For example, TCP layer calls network layer's API(primitives), such as

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   ip_output() when using the data transfer service of network layer,
   and never calls data-Link Layer or physical layer's API, such as
   ether_output().  So, it is clear that TCP layer is on network layer.

   When it comes to TLC, it modifies a transport layer's function which
   is used to associate a datagram with a corresponding transport
   session.  Address field re-write function is called from transport
   layer.  Path evaluation function is called from transport layer.  And
   it doesn't have any direct interaction with IP or other layer.
   Therefore, we can define TLC is a internal framework of transport

   If you say "Layer 3.5", it calls network and transport layer's API,
   provides API for them and never has direct interactions with network
   or transport layer's internal functions.  So, it just intercepts
   primitives between these layers, and relays datagrams like this,

          input:  ip_input()  -> mh_input()  -> tcp_input()
          output: ip_output() <- mh_output() <- tcp_output()

   and does some processing like address re-writing, multiple on-wire
   addressed to one address that transport layer holds, in these
   functions.  However, to which address should a datagram be re-written
   ?  These mapping information are essentially stored in transport
   layer, and, thus, these information have to be kept *also* in this
   in-between layer.  Resolving association of a datagram with a
   transport session *twice* is really inefficient.  (If you have a
   global unique identifier in an address like LIN6, the middle layer
   doesn't have difficulty in this association, though.)

   What is worse is that transport specific fields, such as TCP/UDP
   checksum, has to be taken care in this place when you re-write
   address fields.

   Below is a summary of these basic features of L4 and L3.5 solutions.

   Layer 3.5 Solution

     o No global unique host identifier is necessary.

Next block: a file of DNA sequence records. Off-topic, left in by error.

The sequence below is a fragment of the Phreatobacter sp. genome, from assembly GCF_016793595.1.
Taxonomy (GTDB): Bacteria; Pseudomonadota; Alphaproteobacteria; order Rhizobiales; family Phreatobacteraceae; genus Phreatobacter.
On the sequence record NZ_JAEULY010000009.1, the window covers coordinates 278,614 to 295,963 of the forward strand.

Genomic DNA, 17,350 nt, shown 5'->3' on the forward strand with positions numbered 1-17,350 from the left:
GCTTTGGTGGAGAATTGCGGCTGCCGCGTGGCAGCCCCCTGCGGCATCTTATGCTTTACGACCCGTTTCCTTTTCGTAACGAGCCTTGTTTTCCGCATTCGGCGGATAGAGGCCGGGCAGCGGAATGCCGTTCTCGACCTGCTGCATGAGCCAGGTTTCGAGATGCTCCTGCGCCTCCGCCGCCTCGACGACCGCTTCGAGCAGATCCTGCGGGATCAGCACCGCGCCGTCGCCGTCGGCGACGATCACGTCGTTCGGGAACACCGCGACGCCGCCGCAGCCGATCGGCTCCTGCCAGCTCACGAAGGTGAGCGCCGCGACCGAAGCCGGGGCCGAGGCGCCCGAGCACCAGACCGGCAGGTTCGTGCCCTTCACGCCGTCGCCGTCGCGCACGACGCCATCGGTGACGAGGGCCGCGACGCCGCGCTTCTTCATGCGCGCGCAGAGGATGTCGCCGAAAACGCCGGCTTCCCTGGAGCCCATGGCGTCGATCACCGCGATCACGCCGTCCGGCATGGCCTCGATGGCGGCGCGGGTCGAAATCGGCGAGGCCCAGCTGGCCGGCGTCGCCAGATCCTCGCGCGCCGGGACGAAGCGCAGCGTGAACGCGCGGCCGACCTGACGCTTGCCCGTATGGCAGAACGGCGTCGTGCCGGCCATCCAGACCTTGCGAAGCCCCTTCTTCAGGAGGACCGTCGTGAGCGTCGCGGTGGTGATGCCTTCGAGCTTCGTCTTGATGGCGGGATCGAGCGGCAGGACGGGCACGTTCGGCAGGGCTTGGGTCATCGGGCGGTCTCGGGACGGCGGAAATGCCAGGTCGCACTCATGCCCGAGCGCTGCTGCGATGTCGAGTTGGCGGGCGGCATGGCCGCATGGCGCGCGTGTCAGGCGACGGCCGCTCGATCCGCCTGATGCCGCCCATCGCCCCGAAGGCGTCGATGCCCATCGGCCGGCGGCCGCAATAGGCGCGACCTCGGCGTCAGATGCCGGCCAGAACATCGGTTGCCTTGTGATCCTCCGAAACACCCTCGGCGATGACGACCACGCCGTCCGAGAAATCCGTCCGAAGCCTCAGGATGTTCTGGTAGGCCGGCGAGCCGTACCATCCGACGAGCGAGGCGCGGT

o There is almost no need to modify L3 and L4 protocols and
       implementations by converting on-wire addresses into some kind of
       host identifier.

     o It is necessary to modify DNS resolver library and API to lookup
       local addresses.
       When an application does bind() one of local host address or does
       connect() to a remote address, the address has to be the one that

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       is converted to L3.5 internal address in order not to make an
       inconsistency between L3.5 and L4 address and port bindings.

     o Overhead of processing headers.  A datagram to a transport
       session mapping happens twice for each packet.
       For each incoming packet, L3.5 needs to resolve datagram to
       session mapping so that on-wire addresses can be re-written to
       internal id, which also happens in transport layer after that.

     o Besides address fields, transport specific fields, like a
       checksum, has to be re-calculated in L3.5.

     o There is no good way of knowing when to erase mapping information
       for each remote host.

   Layer 4 Solution

     o No global unique host identifier is necessary.

     o Needs to modify L4 implementations but does not need to modify L3
       at all, L4 protocol itself or DNS resolver library.

     o Minimum overhead of processing headers.

     o No special attention is necessary for checksum processing and no
       overhead involved.

     o Can get benefit of failure detections at L4.  And by making each
       transport entity "path aware", it will be more secure and robust
       in that each transport session can have its own path

     o Can store path quality information because of feedback
       information directly given by each transport entity.

     o Can interact with multipath routing smoothly.  This is because,
       basically, it is a role of L4 to make use of routing information.

   As stated above, L4 based solution has a lot of benefits over L3.5
   based one.  L4 based one has more flexibility and expandability.  To
   gain these functionalities, new interaction methods with L4 will be